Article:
Monday, 28 March 2011
The Reluctant Fundamentalist
Changez, the eponymous narrator of The Reluctant Fundamentalist, is charming, polite, and irresistibly likable. It becomes apparent, however, that he is holding something something back; he is not all he seems.
How much of this is the deliberate distancing of respect that his American friends find so endearing, and how much is slick, narratorial deceit, is deliberately unclear.
But this is no con. Hamid draws you in, and it is a cold reader indeed who does not emphasise fully with Changez. And when it is revealed that Changez is, to whichever degree you choose to read into it, a fundamentalist, there is no sleight of hand involved.
The gentle, grey area blend from American success story to riot-stirring anti-American is both the craft and the message of this book. We are presented with two extremely opposite points of view, and the book is a dialogue between them. Are they fundamentally different positions, separate in essense? Hamid doesn't think so.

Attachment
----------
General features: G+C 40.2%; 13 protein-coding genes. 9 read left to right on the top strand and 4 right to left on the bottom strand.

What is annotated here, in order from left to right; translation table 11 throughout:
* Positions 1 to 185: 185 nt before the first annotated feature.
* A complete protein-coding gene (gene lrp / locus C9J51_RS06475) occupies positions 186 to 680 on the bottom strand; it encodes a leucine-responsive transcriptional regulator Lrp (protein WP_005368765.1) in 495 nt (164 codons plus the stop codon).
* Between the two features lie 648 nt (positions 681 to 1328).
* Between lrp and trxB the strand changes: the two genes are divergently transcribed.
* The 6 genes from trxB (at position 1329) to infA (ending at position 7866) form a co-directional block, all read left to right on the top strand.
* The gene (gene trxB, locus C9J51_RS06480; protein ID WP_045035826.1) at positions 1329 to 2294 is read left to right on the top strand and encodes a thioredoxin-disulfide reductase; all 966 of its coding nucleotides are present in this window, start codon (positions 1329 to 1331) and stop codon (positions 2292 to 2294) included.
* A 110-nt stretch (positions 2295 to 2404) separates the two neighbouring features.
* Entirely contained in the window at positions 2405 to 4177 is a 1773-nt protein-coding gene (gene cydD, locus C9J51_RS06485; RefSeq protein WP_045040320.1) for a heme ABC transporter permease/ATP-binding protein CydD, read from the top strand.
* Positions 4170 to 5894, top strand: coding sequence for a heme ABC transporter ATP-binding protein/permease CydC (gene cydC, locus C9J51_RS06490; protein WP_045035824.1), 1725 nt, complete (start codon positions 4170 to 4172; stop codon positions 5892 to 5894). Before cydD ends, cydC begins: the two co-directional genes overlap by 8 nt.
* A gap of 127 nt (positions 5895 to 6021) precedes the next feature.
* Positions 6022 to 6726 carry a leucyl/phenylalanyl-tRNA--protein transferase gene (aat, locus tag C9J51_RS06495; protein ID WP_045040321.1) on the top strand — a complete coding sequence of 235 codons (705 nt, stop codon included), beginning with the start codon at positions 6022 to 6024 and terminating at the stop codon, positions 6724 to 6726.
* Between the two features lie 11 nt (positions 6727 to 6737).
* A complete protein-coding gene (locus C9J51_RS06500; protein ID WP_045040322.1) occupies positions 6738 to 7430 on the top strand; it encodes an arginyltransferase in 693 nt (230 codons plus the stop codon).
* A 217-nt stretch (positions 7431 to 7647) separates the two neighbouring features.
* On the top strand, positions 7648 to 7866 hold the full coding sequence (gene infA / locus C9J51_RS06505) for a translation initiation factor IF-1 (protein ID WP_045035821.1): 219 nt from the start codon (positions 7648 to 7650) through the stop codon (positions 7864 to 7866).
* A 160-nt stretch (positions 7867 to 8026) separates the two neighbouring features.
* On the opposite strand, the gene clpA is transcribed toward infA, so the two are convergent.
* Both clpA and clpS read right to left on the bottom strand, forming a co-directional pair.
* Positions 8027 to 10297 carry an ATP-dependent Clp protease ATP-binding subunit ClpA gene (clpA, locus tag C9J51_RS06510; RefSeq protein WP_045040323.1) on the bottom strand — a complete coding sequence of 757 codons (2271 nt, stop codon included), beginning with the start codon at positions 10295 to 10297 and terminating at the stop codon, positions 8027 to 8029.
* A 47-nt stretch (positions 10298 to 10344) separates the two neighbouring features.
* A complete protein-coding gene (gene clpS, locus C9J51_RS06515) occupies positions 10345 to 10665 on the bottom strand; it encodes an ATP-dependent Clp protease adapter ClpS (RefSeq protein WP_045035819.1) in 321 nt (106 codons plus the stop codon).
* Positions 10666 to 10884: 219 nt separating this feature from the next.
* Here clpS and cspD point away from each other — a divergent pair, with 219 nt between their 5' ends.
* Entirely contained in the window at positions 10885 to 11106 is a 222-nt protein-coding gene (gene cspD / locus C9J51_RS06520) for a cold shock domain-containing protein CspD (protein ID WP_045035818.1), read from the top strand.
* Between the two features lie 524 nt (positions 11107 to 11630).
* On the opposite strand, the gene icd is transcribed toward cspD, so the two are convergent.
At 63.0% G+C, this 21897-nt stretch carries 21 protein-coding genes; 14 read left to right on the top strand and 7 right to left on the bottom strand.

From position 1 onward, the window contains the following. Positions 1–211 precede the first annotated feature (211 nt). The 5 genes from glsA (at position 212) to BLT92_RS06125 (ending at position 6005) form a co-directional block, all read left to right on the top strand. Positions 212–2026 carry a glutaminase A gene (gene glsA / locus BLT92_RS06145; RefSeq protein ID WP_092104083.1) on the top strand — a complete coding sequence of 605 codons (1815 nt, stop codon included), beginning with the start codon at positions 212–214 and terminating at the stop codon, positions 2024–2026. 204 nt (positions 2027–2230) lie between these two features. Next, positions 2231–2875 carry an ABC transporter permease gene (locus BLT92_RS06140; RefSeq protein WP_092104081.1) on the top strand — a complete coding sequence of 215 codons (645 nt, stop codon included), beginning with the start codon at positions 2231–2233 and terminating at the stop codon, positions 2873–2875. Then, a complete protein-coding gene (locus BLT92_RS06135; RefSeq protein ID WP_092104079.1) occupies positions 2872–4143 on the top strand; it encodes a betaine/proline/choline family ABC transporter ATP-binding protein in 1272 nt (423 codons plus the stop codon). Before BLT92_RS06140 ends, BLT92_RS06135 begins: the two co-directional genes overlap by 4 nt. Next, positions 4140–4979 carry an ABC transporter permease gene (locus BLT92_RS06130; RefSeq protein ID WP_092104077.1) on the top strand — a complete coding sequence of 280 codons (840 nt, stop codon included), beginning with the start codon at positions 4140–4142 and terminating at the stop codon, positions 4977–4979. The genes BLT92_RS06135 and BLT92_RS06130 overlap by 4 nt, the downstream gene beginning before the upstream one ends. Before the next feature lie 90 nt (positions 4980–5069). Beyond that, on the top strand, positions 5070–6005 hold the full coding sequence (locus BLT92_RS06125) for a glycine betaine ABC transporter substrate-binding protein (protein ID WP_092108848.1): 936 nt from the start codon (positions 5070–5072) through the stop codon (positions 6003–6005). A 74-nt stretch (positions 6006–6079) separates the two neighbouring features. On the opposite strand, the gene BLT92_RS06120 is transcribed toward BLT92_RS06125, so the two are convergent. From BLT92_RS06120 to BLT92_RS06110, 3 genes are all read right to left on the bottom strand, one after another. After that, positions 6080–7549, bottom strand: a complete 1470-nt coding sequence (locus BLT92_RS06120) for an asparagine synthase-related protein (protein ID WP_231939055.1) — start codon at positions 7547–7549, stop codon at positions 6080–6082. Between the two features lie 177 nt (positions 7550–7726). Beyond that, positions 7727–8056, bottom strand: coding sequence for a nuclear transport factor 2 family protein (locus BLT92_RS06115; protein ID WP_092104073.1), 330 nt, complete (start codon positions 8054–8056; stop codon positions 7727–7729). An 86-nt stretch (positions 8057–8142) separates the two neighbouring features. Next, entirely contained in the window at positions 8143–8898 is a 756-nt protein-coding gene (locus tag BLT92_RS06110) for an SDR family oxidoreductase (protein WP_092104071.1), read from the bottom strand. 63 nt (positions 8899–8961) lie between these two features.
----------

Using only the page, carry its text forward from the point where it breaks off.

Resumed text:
Changez's own journey to becoming a fundamentalist might feel like a trick, because there is never one moment when something of essense changes. We never feel the train run over the joints in the track; instead, it's a smooth ride from one position to the other.
And that's because there is no defining line in the sand, between one position and the other. They are opposite ends of a completely crossable spectrum.
How far Changez, and Hamid, carry you with them in ideals, is debatable; but also beside the point. It is how far our empathy can be carried that is the revelation.
I was given this book through the very excellent World Book Night: and I'm going to pass it on to someone, soon. Has anyone else recieved a World Book Night copy of anything?